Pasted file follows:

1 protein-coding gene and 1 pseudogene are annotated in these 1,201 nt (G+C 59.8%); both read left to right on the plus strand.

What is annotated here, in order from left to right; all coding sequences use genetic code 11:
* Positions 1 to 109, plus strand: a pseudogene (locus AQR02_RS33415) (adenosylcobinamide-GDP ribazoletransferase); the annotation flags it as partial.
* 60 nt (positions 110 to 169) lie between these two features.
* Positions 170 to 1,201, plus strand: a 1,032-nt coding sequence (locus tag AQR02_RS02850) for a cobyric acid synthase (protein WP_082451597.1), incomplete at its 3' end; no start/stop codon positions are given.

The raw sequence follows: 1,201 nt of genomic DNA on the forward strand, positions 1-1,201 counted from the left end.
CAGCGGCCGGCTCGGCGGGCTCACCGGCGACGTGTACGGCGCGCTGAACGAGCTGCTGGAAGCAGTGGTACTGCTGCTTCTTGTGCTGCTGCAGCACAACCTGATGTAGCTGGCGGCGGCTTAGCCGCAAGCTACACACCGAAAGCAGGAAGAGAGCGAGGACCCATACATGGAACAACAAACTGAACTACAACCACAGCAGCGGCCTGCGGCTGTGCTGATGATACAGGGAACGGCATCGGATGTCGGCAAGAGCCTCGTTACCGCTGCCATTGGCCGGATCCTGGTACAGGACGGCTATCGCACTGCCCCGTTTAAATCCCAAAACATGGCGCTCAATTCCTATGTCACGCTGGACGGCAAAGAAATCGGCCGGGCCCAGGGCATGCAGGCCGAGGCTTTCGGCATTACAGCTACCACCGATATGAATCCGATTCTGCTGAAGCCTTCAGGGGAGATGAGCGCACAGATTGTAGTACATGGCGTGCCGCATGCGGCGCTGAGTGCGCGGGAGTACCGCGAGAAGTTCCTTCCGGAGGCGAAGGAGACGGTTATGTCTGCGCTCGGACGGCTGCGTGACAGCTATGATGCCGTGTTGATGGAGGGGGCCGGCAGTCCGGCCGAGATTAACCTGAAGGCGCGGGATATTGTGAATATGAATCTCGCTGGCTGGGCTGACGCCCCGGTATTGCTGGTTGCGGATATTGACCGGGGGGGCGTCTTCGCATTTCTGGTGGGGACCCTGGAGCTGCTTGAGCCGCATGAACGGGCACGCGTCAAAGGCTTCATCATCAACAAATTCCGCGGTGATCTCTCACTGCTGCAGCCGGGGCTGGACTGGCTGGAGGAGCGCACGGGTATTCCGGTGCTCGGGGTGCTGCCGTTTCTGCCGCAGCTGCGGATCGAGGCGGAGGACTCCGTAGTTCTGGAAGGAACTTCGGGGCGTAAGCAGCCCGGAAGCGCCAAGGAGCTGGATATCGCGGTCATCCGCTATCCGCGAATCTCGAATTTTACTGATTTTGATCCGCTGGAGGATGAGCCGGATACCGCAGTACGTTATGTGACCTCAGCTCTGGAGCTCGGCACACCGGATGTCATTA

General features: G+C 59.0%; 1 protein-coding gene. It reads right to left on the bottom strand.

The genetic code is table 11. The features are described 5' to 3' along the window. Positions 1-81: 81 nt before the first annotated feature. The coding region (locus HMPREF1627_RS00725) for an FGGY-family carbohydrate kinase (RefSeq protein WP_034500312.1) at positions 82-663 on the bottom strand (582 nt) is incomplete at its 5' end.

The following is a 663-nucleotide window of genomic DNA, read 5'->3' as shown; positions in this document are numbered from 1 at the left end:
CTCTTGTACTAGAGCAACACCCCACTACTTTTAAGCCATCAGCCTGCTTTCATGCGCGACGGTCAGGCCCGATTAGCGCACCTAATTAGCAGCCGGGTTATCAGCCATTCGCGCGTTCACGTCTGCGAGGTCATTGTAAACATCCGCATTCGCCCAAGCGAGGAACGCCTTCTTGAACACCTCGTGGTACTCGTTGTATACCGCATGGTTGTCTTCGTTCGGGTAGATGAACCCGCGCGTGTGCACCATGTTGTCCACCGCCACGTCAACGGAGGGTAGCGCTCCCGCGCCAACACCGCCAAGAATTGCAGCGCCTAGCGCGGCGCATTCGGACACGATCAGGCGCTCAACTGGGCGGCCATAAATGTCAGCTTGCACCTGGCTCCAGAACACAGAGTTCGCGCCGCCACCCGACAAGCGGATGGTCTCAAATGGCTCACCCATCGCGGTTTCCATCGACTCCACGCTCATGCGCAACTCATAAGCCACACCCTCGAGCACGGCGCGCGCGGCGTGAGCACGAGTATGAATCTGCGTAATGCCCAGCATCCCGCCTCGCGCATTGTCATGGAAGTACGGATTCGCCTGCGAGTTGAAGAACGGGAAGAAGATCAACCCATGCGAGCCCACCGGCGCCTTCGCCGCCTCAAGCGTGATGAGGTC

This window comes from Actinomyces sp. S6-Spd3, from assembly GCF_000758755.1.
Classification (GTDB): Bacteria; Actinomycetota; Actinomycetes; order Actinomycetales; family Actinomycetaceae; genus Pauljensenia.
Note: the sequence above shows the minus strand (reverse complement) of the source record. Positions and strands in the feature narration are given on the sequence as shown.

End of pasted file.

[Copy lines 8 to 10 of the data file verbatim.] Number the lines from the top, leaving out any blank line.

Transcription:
General features: G+C 59.0%; 1 protein-coding gene. It reads right to left on the bottom strand.

The genetic code is table 11. The features are described 5' to 3' along the window. Positions 1-81: 81 nt before the first annotated feature. The coding region (locus HMPREF1627_RS00725) for an FGGY-family carbohydrate kinase (RefSeq protein WP_034500312.1) at positions 82-663 on the bottom strand (582 nt) is incomplete at its 5' end.

The following is a 663-nucleotide window of genomic DNA, read 5'->3' as shown; positions in this document are numbered from 1 at the left end: